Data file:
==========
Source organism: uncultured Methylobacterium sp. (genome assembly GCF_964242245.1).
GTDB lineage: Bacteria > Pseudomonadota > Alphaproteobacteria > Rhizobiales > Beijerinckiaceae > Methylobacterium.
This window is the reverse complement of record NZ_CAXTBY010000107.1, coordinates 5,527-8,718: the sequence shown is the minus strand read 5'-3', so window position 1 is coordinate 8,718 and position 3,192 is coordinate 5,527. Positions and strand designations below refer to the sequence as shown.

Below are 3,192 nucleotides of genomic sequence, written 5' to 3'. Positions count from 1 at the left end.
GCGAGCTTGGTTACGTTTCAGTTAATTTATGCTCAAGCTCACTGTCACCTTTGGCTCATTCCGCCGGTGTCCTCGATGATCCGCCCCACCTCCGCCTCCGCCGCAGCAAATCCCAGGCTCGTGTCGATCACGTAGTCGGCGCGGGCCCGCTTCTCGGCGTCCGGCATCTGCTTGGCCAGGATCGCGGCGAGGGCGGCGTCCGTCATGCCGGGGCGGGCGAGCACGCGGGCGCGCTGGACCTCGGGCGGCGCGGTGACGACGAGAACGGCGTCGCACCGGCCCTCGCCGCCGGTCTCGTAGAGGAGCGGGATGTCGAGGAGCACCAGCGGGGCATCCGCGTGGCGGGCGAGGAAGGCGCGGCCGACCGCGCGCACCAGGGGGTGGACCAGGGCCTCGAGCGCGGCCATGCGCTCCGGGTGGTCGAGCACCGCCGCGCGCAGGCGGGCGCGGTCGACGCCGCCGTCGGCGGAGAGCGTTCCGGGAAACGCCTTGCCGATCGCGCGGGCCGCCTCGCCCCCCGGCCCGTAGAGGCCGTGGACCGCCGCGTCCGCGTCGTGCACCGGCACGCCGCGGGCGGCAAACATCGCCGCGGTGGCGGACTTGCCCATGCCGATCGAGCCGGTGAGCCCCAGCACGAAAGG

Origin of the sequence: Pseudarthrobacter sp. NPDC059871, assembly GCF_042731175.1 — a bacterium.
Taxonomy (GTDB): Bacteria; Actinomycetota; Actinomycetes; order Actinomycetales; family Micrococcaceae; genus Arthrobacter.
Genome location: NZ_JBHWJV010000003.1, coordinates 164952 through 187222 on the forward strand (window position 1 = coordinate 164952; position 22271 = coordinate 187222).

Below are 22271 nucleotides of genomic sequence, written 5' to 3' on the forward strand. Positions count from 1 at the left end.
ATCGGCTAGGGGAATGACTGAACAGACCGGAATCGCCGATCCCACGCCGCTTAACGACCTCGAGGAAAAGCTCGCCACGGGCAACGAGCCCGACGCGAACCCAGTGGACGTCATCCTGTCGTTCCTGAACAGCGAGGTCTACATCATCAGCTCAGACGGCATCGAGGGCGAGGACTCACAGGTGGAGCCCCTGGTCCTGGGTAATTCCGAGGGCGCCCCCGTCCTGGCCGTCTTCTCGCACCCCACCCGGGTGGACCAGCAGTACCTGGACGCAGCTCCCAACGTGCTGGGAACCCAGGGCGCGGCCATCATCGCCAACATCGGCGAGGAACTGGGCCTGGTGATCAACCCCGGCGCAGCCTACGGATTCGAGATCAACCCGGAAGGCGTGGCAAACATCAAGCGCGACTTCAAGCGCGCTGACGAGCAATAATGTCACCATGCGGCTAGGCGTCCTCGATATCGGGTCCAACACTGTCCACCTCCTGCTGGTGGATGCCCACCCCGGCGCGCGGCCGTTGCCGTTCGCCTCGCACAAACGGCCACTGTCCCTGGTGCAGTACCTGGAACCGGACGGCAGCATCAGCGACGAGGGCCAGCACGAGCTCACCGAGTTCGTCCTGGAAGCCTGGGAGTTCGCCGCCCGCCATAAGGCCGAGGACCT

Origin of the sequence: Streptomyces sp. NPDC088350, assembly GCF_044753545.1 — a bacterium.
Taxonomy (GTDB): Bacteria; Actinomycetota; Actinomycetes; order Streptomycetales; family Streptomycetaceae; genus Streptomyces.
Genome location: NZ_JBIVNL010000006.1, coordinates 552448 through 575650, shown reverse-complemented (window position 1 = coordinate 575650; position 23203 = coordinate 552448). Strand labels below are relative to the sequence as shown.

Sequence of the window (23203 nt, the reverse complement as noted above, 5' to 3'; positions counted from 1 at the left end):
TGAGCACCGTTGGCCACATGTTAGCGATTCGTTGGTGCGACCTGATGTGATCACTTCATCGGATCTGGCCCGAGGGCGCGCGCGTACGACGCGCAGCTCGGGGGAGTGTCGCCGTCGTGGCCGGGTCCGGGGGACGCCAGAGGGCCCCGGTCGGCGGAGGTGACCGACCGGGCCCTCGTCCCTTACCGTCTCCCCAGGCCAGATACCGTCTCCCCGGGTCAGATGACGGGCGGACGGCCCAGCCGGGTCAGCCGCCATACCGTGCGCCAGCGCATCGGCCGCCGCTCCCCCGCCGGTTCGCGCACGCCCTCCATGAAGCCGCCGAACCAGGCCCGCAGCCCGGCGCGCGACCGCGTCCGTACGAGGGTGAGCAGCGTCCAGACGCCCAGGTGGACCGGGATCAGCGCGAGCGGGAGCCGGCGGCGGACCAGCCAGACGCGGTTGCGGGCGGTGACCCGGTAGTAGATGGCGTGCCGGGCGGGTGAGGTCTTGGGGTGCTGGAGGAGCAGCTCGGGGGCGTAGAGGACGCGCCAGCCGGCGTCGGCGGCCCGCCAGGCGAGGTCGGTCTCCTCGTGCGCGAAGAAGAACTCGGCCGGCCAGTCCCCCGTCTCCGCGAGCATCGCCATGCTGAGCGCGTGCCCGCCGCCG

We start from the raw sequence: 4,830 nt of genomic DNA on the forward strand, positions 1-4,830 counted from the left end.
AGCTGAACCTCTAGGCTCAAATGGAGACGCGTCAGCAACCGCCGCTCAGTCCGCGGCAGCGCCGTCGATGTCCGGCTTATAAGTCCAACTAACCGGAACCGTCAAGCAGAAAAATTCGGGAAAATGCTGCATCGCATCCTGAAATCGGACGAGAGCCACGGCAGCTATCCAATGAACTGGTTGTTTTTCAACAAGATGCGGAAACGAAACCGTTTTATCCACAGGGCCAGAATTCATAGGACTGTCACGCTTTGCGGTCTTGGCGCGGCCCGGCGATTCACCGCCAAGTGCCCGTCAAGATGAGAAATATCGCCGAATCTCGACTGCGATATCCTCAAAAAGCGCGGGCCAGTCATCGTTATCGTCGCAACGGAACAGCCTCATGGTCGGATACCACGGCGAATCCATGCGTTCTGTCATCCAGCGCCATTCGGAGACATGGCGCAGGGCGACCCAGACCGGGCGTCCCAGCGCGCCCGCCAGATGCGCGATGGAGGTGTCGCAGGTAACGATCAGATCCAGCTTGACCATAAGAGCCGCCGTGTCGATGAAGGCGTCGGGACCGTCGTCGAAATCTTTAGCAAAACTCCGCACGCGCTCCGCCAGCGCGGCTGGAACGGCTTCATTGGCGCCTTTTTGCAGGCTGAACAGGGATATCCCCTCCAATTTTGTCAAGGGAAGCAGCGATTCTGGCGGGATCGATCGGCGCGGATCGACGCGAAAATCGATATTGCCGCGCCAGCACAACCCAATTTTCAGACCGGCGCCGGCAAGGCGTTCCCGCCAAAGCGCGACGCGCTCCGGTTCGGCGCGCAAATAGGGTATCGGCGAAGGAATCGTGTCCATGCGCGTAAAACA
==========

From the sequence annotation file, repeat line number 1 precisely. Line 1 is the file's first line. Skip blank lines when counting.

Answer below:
Source organism: uncultured Methylobacterium sp. (genome assembly GCF_964242245.1).